The Bush administration is sending 20,000 more troops to Afghanistan. It is being referred to as another ‘surge.’ The troops will go into southern Afghanistan to augment 13,500 Canadian, Dutch and British soldiers already in that area. They will be under the command of U.S. Brig. Gen. John Nicholson.
Nicholson said, “If we get the troops, they’re going to move into areas that haven’t been secured, and when we do that, the enemy is there, and we’re going to fight,” said Nicholson, who spent 16 months commanding a brigade of 10th Mountain Division troops in eastern Afghanistan in 2006 and 2007.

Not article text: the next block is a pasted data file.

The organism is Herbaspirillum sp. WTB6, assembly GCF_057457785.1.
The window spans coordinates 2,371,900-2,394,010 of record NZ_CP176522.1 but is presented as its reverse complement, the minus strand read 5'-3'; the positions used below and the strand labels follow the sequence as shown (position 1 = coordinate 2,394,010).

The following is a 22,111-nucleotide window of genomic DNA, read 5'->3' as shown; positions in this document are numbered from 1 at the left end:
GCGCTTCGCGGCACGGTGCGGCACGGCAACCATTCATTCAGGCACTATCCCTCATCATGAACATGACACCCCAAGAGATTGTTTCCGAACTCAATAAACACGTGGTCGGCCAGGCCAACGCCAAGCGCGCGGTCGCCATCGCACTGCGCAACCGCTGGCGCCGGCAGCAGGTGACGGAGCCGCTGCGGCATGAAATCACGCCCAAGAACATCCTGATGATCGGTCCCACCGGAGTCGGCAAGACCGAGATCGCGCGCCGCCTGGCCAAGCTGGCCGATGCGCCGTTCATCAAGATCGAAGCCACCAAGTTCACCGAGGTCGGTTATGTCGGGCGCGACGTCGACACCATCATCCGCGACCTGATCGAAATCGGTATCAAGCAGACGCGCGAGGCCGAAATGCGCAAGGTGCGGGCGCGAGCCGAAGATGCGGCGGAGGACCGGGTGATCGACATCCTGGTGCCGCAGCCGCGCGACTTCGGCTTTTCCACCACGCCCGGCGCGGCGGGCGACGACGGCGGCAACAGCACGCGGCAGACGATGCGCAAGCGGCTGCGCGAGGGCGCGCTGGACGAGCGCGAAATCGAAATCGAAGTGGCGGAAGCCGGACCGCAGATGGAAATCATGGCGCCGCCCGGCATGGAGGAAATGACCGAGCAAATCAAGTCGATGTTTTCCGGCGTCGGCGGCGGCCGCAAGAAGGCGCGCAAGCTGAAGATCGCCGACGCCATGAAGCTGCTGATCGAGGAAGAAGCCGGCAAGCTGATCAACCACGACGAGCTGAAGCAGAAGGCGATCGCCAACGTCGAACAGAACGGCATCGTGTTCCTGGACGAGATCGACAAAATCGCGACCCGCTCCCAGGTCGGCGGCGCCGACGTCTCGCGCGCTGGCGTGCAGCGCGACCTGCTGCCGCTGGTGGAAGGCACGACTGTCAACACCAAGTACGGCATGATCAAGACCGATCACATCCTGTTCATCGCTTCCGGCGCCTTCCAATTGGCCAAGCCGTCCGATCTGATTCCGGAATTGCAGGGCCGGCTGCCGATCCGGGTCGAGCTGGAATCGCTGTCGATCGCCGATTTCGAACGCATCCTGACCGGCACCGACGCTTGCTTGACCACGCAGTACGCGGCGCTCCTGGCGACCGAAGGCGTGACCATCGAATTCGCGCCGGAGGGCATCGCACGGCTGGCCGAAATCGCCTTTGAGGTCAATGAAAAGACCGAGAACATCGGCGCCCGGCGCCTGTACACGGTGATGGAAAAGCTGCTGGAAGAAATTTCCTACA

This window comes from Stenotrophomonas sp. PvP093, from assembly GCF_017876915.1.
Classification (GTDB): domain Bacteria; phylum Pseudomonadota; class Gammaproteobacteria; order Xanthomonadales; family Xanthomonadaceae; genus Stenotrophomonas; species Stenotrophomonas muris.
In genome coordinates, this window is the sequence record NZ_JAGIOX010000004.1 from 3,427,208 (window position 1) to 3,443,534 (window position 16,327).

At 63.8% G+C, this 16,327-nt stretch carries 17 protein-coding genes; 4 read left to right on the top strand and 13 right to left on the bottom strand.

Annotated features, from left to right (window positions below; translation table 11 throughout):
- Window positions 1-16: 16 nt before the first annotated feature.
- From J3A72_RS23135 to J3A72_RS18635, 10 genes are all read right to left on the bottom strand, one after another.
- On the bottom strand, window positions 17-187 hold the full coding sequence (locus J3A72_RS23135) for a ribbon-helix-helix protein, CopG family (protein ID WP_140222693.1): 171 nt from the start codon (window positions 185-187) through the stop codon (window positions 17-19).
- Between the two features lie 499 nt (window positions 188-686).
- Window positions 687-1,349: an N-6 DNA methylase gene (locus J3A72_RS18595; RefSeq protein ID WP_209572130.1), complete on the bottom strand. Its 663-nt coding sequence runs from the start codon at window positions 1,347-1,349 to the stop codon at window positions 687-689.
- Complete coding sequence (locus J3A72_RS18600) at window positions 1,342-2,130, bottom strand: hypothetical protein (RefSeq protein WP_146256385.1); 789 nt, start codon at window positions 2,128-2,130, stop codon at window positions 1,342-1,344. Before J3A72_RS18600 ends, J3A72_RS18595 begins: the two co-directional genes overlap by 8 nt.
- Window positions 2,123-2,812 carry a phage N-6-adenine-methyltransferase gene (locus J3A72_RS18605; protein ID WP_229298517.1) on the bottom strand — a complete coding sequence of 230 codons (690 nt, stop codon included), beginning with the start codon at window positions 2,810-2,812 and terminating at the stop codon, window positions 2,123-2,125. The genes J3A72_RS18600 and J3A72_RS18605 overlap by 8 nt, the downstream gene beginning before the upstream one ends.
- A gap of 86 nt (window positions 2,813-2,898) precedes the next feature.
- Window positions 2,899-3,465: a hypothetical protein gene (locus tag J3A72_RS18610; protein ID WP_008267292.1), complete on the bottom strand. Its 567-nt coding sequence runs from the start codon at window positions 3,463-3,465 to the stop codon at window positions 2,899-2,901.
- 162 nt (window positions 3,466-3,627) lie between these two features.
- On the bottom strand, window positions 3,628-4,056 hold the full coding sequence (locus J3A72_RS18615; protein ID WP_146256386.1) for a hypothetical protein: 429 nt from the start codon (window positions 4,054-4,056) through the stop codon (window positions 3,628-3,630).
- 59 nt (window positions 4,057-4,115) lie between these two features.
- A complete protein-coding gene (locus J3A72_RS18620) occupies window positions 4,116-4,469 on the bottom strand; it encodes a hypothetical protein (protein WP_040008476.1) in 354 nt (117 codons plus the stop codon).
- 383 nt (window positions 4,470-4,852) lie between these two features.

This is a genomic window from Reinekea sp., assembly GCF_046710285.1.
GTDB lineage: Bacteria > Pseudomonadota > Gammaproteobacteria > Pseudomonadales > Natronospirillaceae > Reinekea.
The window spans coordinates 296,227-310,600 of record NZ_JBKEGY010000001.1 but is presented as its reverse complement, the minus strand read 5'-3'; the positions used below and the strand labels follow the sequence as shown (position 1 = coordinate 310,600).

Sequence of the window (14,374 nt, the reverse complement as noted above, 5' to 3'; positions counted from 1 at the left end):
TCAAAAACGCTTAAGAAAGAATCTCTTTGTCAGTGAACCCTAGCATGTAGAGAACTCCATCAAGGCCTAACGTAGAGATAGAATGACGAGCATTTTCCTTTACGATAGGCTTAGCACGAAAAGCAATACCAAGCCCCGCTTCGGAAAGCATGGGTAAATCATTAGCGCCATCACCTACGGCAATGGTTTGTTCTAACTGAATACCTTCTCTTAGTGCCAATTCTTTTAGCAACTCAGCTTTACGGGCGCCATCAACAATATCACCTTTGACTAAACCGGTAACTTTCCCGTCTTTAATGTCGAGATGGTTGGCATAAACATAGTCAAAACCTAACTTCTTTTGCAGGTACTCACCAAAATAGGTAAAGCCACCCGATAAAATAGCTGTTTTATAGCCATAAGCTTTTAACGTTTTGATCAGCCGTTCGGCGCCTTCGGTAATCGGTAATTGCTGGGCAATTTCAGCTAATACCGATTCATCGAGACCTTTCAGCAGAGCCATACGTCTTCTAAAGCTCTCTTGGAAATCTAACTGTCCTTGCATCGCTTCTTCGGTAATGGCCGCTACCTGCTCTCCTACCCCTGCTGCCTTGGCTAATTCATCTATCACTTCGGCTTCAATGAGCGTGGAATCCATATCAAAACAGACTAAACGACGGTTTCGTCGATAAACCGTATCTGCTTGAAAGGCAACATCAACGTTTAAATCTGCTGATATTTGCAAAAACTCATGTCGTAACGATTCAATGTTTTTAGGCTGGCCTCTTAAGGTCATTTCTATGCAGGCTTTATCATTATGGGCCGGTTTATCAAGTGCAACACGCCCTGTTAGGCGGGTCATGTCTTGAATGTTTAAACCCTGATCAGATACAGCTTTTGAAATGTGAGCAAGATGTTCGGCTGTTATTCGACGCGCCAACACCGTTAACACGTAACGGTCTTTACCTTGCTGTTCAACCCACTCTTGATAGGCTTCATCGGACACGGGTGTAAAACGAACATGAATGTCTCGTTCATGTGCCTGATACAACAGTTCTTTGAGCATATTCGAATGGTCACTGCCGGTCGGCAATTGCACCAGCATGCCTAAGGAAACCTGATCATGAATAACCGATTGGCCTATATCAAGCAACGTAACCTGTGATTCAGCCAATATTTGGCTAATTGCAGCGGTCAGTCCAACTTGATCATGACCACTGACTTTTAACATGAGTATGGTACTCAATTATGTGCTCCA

That fighting should eventually clear the way for security and governance to take hold, he said. “If you want to summarize that as it’s going to get worse before it gets better, that’s exactly what we’re talking about,”
Patterico observed that: “The Iraq surge started with the Sunni Awakening in western Iraq, one of the hotbeds of the insurgency. But the eastern provinces near Pakistan — not the south — have been the problem in Afghanistan. Difficulty engaging the eastern tribes is one reason experts believe a surge won’t work in Afghanistan.
Perhaps this is a variation of the surge where the goal is to isolate the eastern provinces. If security, government, and improved conditions can be established in the south, NATO forces will have a base to expand east. Maybe that will encourage the people of the eastern provinces to accept the benefits realized by their southern neighbors.”